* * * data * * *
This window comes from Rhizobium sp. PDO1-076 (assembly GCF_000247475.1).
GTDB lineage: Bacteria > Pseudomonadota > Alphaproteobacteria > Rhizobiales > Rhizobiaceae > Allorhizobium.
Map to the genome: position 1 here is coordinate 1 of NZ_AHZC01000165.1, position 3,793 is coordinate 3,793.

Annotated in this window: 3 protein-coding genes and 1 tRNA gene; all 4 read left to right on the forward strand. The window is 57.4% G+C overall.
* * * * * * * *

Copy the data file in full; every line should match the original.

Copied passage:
This window comes from Rhizobium sp. PDO1-076 (assembly GCF_000247475.1).
GTDB lineage: Bacteria > Pseudomonadota > Alphaproteobacteria > Rhizobiales > Rhizobiaceae > Allorhizobium.
Map to the genome: position 1 here is coordinate 1 of NZ_AHZC01000165.1, position 3,793 is coordinate 3,793.

Annotated in this window: 3 protein-coding genes and 1 tRNA gene; all 4 read left to right on the forward strand. The window is 57.4% G+C overall.